In addition to effects on the function of brain regions that subserve various cognitive processes and behavior, administration of innate immune cytokines to laboratory animals has been shown to disrupt long-term potentiation in the hippocampus and thereby disrupt memory consolidation.23,24 Moreover, the release of IL-6 from activated macrophages has been shown to mediate the inhibitory effects of cranial x-ray irradiation on the growth and development of neuronal progenitor cells in the hippocampus.25
Finally, ongoing research has revealed an emerging relationship between innate immune cytokines and disrupted sleep-wake cycles (Figure 1).26,27. Sleep loss induces cellular and genomic markers of inflammation28 and leads to increases in circulating levels of innate immune cytokines and markers of systemic inflammation such as C-reactive protein (CRP).29,30 Conversely, elevations of innate immune cytokines such as IL-6, prior to sleep onset correlate with prolonged sleep latency,31–33 and IL-6 administration decreases delta wave sleep.34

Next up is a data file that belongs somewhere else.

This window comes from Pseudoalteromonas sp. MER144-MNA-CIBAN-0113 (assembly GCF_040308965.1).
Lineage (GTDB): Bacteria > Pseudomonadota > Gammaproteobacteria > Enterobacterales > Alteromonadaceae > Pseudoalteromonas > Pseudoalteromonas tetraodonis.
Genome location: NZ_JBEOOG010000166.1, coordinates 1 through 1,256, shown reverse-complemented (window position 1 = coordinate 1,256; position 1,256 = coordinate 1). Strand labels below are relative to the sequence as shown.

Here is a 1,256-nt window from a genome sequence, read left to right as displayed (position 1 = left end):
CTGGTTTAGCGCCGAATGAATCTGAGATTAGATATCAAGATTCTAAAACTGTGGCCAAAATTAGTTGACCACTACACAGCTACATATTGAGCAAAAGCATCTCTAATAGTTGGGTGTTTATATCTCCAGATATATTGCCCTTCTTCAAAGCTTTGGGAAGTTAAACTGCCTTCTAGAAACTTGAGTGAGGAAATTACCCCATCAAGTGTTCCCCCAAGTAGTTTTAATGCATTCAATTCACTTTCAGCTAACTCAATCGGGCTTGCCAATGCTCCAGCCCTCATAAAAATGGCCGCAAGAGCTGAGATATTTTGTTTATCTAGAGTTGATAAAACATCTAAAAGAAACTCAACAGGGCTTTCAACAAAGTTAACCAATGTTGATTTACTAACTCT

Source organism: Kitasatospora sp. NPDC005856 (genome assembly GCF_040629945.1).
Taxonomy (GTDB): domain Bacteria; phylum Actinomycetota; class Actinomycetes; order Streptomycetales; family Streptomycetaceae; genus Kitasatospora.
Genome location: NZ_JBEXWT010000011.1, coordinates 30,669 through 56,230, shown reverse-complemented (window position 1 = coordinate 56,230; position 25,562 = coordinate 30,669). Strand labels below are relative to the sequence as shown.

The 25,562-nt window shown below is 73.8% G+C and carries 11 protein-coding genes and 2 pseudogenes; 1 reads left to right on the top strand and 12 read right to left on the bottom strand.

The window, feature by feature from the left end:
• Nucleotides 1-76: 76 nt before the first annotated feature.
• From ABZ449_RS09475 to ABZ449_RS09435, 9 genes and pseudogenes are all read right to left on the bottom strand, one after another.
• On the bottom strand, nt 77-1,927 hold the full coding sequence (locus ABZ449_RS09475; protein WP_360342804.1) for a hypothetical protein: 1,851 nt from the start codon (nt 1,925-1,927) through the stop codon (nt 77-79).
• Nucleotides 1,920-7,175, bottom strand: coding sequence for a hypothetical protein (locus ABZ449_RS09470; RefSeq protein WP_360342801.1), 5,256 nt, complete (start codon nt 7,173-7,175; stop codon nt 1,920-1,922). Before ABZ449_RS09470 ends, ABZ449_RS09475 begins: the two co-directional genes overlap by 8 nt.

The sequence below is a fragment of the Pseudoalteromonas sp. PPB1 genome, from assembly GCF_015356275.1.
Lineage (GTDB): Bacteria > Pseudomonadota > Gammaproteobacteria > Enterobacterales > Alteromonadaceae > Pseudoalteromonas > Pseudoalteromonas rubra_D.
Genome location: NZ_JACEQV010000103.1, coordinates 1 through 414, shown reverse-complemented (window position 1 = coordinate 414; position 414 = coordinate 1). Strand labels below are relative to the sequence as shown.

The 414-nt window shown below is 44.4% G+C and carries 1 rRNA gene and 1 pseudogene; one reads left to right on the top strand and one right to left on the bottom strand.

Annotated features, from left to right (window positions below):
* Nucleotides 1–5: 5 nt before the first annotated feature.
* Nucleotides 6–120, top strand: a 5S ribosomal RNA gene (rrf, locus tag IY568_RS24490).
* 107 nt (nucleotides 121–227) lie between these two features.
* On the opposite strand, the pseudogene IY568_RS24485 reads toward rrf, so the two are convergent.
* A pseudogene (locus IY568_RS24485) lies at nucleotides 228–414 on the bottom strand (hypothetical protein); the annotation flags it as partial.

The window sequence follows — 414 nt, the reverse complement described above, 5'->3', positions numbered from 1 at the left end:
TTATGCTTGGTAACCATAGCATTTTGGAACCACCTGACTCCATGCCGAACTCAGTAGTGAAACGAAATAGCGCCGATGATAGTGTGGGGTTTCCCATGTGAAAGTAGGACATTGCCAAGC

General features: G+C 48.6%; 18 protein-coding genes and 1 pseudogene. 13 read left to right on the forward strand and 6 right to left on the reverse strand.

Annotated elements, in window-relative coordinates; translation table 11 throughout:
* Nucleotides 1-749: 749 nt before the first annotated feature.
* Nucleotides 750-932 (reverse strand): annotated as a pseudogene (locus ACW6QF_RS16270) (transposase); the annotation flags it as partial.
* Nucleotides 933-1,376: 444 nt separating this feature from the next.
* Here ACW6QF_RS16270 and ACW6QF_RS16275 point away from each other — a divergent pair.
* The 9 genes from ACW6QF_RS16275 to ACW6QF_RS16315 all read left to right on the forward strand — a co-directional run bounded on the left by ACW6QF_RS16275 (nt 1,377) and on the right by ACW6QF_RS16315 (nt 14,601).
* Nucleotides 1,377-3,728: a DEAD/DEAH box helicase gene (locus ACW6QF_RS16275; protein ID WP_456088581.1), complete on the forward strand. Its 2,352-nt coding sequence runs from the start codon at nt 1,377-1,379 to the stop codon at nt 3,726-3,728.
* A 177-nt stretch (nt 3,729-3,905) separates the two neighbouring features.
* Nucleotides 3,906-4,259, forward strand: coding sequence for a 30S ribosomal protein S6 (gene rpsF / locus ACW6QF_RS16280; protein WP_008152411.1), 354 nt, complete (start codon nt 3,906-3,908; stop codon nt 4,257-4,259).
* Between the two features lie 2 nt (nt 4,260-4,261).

Given the well-known role of psychological stress in the development of a wide variety of behavioral disorders,35 it is intriguing to note that stress can activate inflammatory cytokines and their signaling pathways [e.g. nuclear factor kappa B (NFkB)] both in the periphery and in the brain.36–39 In addition, data in rats indicate that stress can activate microglia in the brain and increase their sensitivity to immunologic stimuli [i.e. lipopolysaccharide (LPS)].38 Of note, stress-induced IL-1 in the brain has been shown to significantly reduce the expression of brain derived neurotrophic factor (BDNF), which is believed to play a pivotal role in neuronal growth and development, learning, synaptic plasticity and ultimately behavioral disorders.40,41